by Steve Cunningham

Show me a plug-in that mangles sound in a unique fashion and is reasonably priced, and the chances are I’m grabbing my wallet. Spectral Machine is one of those plug-ins that screams to be installed and evaluated, and I’ve been doing that for much of the past week. What Spectral Machine does that is somewhat different is that it breaks down the frequency content of audio using FFT (Fast Fourier Transform) algorithms, then lets you manipulate the frequency components in ways you might do with time-domain plugs. The results range from well behaved, as with mild pitch shift and automatic tuning, to completely out of control (but fun nonetheless). At $75 USD it’s an impulse buy if ever there was one.

Spectral Machine comes from The Sound Guy, the same company that brought us SFX Machine; we last reviewed the RT version in 2003, and I’ve been using the Pro version since 2006. I don’t know about you, but some version of SFX Machine has lived on my work computer since the late 1990s, and gets used on a regular basis for creating or modifying imaging elements with odd delays, phasing, flanging, filter effects including phone, along with others that are somewhat indescribable, and a whole bunch more. About three or four years back I partook of the company’s Backwards Machine plug, which features three different flavors of backwards playback; this has also proven to be Big Fun.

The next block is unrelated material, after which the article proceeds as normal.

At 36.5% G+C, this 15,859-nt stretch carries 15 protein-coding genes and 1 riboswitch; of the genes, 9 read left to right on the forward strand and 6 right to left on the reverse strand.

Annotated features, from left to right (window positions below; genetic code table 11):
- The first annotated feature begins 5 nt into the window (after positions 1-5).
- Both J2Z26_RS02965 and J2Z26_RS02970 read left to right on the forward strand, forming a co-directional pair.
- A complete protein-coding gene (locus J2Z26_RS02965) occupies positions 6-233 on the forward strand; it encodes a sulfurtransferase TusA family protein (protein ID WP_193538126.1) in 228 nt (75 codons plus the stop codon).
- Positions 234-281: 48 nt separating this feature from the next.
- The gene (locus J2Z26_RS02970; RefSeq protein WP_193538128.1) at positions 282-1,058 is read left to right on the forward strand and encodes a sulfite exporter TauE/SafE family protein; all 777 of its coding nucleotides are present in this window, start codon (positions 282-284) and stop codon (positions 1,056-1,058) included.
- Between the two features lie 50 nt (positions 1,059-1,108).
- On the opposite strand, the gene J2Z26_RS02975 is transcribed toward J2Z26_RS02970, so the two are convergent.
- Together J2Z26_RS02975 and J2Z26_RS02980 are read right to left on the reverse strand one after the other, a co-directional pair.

REQUIREMENTS AND INSTALLATION

Like The Sound Guy’s other plug-ins, Spectral Machine comes in flavors for both Mac and Windows: VST for both the Mac and Windows, and Audio Units for the Mac. Supported operating systems include Windows from XP forward, and OSX from 10.4 onward on either an Intel chip or PPC processor. RAM requirements are low at about 100MB, along with about the same amount of disk space. Best of all, Spectral Machine is very light on the CPU considering how much processing is actually going on in what is essentially real time. You will need a host editor program; there is no standalone version of Spectral Machine.

Copy protection is via a serial number, which is in my opinion the least onerous of all methods. Spectral Machine is only available on The Sound Guys website, so the serial number is delivered via email within a reasonable period. Installation is about as simple as you’d expect for a plug-in; run the installer, open your editor, and you’ll be asked to enter the serial at that point. I might add that Spectral Machine only wants the serial number -- not your name, social security number, Facebook account info, or anything else. It’s quick and unobtrusive. For evaluation purposes, there is a 30-day demo version that has all the functionality of the full version, although it does insert the odd gap in the audio from time to time while it’s in demo mode. Don’t fret; there’s enough there to decide whether or not you like it.

On the Soundstage

Sentry Box
Joel Poirier, Kaden Hawkins, Will Halliwell

ICYMI...

March 01, 2007 12123
Jay Rose, Digital Playroom, Boston, MA If there’s a mad scientist of audio and production out there, it may well be Jay Rose. Jay’s specialty is audio production techniques for broadcast and multimedia. He created and programmed...